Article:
Other potential consequences that might have affected defendant's choice to defend the action or default arose from the nature of claims made in the complaint, not from the amount of damages sought. For example, defendant would face a potential requirement to report the judgment under Business and Professions Code section 801.01 because the complaint alleged medical negligence. That potential would have been apparent from the allegations of the complaint, regardless of the amount of monetary damages sought; it would not have been affected by the service of a statement of damages.
When plaintiff sought entry of defendant's default and served the statement of damages, she was proceeding only against the insurer. The statement of damages did not amend the complaint in any respect relevant to defendant. It disclosed the damages plaintiff was claiming, but defendant personally was not potentially liable for those damages. The statement of damages did not change the nature of the claims being made against defendant or the potential ancillary consequences of those claims. Consequently, as to defendant, service of the statement of damages was not analogous to a substantive amendment of the complaint, which affords a defendant affected by it another opportunity to respond.2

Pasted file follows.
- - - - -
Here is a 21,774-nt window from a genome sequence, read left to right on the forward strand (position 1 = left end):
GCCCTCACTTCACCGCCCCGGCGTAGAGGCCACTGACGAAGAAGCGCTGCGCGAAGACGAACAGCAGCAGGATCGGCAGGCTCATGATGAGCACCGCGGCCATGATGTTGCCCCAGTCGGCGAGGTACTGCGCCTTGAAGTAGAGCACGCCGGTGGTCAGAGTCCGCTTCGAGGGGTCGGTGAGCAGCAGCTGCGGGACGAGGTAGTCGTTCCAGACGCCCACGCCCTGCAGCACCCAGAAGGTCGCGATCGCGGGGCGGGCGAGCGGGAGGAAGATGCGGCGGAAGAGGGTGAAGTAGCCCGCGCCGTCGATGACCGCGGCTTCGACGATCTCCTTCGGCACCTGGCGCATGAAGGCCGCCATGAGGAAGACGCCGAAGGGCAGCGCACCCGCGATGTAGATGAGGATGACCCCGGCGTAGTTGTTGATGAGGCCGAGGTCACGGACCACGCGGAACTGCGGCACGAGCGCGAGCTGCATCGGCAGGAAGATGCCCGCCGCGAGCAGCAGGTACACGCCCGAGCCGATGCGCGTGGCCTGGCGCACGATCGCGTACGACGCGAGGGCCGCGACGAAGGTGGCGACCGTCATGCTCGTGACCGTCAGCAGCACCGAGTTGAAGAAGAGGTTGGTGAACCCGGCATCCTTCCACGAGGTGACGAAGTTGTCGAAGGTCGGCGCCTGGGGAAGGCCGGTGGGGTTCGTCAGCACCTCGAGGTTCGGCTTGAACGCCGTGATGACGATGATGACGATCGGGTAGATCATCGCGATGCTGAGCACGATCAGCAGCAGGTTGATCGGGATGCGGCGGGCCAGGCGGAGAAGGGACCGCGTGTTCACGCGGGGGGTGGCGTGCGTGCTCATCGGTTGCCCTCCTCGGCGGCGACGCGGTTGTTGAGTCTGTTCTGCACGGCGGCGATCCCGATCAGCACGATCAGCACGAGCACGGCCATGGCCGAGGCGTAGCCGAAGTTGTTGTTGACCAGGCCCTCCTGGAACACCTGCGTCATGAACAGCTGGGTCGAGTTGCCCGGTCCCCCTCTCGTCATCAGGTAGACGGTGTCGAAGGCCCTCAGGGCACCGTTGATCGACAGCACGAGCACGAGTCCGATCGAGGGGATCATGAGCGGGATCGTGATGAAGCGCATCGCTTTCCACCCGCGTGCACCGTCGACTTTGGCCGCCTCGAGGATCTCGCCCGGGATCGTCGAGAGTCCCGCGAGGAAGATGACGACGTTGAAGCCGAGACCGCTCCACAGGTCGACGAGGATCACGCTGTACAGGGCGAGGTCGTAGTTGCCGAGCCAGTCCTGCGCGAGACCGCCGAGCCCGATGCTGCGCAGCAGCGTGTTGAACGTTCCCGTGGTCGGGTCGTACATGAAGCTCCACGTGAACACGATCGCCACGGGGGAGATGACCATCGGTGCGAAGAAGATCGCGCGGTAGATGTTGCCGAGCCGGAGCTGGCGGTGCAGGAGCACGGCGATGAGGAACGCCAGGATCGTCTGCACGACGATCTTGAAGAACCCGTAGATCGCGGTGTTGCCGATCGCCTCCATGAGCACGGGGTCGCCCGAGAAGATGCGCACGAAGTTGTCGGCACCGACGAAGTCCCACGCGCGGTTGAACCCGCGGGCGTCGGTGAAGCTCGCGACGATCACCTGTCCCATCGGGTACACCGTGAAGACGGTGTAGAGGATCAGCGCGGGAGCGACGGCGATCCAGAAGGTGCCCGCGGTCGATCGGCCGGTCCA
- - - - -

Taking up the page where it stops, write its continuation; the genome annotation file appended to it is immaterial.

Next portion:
Under the circumstances of this case, service of the statement of damages on defendant was not necessary or permitted by the bankruptcy stay, would have served no useful purpose, and did not open up the default and allow defendant to answer the complaint.
The judgment is affirmed. Plaintiff is entitled to her costs on appeal.
1. All further statutory references are to the Code of Civil Procedure unless otherwise indicated.
2. When, after a defendant's default has been entered, the plaintiff amends the complaint in a matter of substance, the amendment opens the default, it must be served on the defendant, and the defendant is entitled to an opportunity to respond. This rule does not apply when the amendment is one of form, or one that is immaterial as far as the defaulting defendant is concerned. (Leo v. Dunlap (1968) 260 Cal.App.2d 24, 27, 28.)
HILL, P. J.
WE CONCUR: LEVY, J. KANE, J.